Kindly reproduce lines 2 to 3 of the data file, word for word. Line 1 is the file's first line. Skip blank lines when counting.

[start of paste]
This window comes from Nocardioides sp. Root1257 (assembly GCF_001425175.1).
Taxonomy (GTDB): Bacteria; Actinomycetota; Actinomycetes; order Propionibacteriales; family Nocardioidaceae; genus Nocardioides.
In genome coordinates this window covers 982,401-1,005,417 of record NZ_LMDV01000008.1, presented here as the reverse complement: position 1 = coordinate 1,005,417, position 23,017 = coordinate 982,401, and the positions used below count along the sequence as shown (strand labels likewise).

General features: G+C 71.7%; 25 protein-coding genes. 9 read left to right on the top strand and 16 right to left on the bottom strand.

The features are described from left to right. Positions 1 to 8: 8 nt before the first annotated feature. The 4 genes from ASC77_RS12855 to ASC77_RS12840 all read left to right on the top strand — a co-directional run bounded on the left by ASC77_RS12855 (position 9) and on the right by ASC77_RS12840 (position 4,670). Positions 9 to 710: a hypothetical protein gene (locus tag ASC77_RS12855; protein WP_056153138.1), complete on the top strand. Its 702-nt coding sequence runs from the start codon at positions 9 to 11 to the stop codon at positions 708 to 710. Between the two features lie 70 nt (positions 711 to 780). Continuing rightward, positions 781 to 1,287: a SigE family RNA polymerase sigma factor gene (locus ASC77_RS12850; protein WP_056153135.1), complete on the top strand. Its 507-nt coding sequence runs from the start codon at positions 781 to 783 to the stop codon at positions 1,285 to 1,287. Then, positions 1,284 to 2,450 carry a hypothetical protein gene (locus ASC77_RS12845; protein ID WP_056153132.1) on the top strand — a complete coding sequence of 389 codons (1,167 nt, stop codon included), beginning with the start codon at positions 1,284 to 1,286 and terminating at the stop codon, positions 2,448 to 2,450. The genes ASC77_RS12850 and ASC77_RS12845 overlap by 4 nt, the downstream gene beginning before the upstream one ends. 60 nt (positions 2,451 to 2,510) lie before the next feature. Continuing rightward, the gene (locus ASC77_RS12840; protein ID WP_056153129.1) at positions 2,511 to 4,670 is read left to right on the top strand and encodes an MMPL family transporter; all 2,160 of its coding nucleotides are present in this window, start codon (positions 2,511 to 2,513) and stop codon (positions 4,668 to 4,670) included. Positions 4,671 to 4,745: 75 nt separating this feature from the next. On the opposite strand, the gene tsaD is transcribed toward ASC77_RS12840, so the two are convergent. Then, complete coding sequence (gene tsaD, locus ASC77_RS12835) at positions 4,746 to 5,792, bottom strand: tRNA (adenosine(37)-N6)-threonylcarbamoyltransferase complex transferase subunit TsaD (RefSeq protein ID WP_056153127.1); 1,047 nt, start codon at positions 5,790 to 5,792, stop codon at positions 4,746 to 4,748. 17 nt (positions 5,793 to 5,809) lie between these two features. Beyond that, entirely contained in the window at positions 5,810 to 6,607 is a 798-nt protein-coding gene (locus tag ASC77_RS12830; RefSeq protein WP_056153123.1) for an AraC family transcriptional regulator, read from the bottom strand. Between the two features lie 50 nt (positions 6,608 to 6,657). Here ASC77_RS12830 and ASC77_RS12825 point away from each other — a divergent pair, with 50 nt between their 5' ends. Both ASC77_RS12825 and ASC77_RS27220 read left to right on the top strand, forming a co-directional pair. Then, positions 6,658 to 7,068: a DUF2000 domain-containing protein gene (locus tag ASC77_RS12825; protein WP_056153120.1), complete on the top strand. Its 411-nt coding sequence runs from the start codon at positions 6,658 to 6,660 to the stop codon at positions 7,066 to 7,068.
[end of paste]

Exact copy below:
Taxonomy (GTDB): Bacteria; Actinomycetota; Actinomycetes; order Propionibacteriales; family Nocardioidaceae; genus Nocardioides.
In genome coordinates this window covers 982,401-1,005,417 of record NZ_LMDV01000008.1, presented here as the reverse complement: position 1 = coordinate 1,005,417, position 23,017 = coordinate 982,401, and the positions used below count along the sequence as shown (strand labels likewise).